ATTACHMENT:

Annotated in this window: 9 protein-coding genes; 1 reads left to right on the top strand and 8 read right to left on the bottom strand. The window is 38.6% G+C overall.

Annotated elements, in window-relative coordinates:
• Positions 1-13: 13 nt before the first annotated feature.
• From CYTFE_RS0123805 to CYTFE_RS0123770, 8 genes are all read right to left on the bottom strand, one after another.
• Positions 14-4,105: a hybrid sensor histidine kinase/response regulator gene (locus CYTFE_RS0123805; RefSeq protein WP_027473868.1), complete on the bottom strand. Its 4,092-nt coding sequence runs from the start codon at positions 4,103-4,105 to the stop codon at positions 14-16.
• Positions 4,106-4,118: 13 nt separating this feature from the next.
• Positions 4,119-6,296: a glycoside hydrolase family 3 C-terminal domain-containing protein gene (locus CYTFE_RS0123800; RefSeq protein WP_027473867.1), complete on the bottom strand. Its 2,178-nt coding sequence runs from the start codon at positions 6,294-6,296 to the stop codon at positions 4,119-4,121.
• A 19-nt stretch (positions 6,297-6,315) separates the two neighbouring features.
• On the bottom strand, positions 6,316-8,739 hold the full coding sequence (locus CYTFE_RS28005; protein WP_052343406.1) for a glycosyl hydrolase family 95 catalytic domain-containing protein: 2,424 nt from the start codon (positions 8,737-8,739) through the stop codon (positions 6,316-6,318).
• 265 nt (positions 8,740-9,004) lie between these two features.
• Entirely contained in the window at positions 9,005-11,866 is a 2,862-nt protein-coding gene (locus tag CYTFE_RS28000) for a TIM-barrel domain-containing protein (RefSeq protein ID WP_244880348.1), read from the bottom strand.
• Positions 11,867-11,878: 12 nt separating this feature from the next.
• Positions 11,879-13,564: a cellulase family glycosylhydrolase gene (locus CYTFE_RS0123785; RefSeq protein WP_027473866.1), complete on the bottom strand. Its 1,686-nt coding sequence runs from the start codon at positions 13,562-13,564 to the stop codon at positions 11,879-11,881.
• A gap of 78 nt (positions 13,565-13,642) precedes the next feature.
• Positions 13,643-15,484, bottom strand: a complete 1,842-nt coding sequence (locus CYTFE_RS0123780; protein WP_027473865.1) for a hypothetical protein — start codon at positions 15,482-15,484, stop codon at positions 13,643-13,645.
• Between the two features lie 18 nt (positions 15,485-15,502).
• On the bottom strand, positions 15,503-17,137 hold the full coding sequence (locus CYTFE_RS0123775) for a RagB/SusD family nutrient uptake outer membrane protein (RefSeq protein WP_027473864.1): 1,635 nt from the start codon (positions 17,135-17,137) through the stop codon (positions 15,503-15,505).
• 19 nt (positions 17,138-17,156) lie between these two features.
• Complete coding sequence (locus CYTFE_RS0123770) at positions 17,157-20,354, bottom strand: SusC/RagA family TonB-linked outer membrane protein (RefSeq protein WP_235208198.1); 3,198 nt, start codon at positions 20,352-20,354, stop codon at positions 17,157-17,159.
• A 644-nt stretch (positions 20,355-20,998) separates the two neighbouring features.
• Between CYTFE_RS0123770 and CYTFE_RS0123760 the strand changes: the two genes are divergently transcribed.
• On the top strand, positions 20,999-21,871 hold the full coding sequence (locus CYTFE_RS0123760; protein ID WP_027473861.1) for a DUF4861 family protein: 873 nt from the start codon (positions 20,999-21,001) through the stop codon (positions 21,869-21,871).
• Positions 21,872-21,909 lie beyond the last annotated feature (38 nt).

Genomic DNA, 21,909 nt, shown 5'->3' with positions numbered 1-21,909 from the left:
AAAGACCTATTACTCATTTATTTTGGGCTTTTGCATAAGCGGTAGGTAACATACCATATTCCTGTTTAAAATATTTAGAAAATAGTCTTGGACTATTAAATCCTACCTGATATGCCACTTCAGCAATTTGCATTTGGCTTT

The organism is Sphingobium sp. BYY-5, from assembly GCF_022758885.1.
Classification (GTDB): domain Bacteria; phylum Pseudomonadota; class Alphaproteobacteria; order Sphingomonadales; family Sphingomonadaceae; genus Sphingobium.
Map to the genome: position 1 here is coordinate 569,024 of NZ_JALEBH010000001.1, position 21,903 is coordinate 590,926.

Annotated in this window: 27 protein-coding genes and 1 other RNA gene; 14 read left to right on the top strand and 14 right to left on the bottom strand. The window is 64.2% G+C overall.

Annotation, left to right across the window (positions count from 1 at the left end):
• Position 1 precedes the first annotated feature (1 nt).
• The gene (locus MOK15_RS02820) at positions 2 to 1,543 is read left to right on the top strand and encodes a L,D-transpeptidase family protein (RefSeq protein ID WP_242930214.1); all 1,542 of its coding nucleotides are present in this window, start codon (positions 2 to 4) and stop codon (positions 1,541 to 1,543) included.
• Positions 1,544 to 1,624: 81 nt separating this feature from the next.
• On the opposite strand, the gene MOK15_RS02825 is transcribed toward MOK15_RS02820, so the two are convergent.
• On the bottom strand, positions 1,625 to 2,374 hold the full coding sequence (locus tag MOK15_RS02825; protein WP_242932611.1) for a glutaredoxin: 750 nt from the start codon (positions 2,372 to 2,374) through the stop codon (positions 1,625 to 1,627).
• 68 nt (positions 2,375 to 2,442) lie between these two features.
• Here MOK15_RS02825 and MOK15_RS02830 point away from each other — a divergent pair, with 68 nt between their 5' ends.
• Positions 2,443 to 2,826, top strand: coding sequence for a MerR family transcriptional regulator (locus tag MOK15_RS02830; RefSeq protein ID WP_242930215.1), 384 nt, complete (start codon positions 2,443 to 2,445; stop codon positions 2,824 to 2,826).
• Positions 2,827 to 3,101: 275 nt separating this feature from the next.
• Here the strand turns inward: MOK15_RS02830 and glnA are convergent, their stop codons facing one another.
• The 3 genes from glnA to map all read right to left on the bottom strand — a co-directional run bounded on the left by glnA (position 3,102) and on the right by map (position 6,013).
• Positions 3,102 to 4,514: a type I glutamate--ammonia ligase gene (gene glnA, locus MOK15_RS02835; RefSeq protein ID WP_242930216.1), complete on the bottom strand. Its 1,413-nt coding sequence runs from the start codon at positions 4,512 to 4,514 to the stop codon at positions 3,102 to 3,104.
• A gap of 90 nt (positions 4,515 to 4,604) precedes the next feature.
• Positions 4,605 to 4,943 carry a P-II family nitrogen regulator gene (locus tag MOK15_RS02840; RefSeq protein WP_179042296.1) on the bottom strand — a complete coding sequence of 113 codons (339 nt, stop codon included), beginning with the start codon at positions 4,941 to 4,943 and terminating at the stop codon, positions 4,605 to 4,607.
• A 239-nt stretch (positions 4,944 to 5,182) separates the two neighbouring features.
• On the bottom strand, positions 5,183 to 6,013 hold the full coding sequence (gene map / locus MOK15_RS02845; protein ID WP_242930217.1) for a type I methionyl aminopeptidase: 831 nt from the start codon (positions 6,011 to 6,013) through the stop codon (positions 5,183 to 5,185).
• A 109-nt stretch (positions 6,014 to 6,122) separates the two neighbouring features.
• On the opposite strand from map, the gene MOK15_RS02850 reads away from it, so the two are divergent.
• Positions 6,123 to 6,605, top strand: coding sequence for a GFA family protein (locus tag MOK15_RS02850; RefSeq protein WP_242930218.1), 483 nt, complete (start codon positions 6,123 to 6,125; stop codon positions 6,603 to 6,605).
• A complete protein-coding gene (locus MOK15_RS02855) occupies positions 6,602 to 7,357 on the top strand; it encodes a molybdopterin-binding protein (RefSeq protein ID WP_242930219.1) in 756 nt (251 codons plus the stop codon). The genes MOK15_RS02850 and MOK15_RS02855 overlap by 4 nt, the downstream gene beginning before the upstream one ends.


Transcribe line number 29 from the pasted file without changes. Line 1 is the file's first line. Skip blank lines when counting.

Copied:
Annotated in this window: 27 protein-coding genes and 1 other RNA gene; 14 read left to right on the top strand and 14 right to left on the bottom strand. The window is 64.2% G+C overall.